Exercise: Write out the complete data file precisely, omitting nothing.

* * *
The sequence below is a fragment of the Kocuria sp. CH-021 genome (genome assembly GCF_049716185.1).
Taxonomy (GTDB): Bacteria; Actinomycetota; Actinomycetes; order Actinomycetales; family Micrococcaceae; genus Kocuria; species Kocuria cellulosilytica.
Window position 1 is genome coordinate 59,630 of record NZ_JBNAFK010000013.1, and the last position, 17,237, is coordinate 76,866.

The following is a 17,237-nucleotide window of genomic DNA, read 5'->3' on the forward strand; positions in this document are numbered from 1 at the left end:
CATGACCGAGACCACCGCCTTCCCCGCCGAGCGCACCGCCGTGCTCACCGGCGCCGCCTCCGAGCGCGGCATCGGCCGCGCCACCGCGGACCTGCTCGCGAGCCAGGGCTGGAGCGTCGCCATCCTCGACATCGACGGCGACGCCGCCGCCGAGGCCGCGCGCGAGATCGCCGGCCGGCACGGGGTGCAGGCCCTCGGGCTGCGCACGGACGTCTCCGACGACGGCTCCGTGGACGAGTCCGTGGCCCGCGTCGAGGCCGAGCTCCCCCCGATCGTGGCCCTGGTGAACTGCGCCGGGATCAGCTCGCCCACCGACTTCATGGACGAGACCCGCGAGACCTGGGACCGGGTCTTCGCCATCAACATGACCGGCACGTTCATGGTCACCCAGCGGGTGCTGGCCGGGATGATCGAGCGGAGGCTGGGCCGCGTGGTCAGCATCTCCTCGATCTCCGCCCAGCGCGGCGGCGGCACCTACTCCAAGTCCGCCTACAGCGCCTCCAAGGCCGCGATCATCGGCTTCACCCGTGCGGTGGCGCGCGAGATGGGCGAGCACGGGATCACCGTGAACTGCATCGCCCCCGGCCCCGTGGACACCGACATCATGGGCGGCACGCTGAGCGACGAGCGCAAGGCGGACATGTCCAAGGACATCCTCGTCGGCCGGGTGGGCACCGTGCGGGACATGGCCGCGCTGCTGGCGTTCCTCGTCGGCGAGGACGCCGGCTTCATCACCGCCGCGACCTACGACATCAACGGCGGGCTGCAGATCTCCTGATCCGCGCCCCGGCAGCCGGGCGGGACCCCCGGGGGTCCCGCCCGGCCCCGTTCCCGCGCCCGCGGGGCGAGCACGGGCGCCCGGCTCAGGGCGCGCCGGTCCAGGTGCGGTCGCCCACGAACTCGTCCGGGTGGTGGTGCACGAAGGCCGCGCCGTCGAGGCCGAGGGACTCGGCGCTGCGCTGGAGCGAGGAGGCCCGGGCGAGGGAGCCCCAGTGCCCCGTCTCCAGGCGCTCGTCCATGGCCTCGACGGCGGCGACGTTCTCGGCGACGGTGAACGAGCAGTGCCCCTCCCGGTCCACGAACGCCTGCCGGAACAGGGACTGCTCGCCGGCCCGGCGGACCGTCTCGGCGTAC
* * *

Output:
The sequence below is a fragment of the Kocuria sp. CH-021 genome (genome assembly GCF_049716185.1).
Taxonomy (GTDB): Bacteria; Actinomycetota; Actinomycetes; order Actinomycetales; family Micrococcaceae; genus Kocuria; species Kocuria cellulosilytica.
Window position 1 is genome coordinate 59,630 of record NZ_JBNAFK010000013.1, and the last position, 17,237, is coordinate 76,866.

The following is a 17,237-nucleotide window of genomic DNA, read 5'->3' on the forward strand; positions in this document are numbered from 1 at the left end:
CATGACCGAGACCACCGCCTTCCCCGCCGAGCGCACCGCCGTGCTCACCGGCGCCGCCTCCGAGCGCGGCATCGGCCGCGCCACCGCGGACCTGCTCGCGAGCCAGGGCTGGAGCGTCGCCATCCTCGACATCGACGGCGACGCCGCCGCCGAGGCCGCGCGCGAGATCGCCGGCCGGCACGGGGTGCAGGCCCTCGGGCTGCGCACGGACGTCTCCGACGACGGCTCCGTGGACGAGTCCGTGGCCCGCGTCGAGGCCGAGCTCCCCCCGATCGTGGCCCTGGTGAACTGCGCCGGGATCAGCTCGCCCACCGACTTCATGGACGAGACCCGCGAGACCTGGGACCGGGTCTTCGCCATCAACATGACCGGCACGTTCATGGTCACCCAGCGGGTGCTGGCCGGGATGATCGAGCGGAGGCTGGGCCGCGTGGTCAGCATCTCCTCGATCTCCGCCCAGCGCGGCGGCGGCACCTACTCCAAGTCCGCCTACAGCGCCTCCAAGGCCGCGATCATCGGCTTCACCCGTGCGGTGGCGCGCGAGATGGGCGAGCACGGGATCACCGTGAACTGCATCGCCCCCGGCCCCGTGGACACCGACATCATGGGCGGCACGCTGAGCGACGAGCGCAAGGCGGACATGTCCAAGGACATCCTCGTCGGCCGGGTGGGCACCGTGCGGGACATGGCCGCGCTGCTGGCGTTCCTCGTCGGCGAGGACGCCGGCTTCATCACCGCCGCGACCTACGACATCAACGGCGGGCTGCAGATCTCCTGATCCGCGCCCCGGCAGCCGGGCGGGACCCCCGGGGGTCCCGCCCGGCCCCGTTCCCGCGCCCGCGGGGCGAGCACGGGCGCCCGGCTCAGGGCGCGCCGGTCCAGGTGCGGTCGCCCACGAACTCGTCCGGGTGGTGGTGCACGAAGGCCGCGCCGTCGAGGCCGAGGGACTCGGCGCTGCGCTGGAGCGAGGAGGCCCGGGCGAGGGAGCCCCAGTGCCCCGTCTCCAGGCGCTCGTCCATGGCCTCGACGGCGGCGACGTTCTCGGCGACGGTGAACGAGCAGTGCCCCTCCCGGTCCACGAACGCCTGCCGGAACAGGGACTGCTCGCCGGCCCGGCGGACCGTCTCGGCGTAC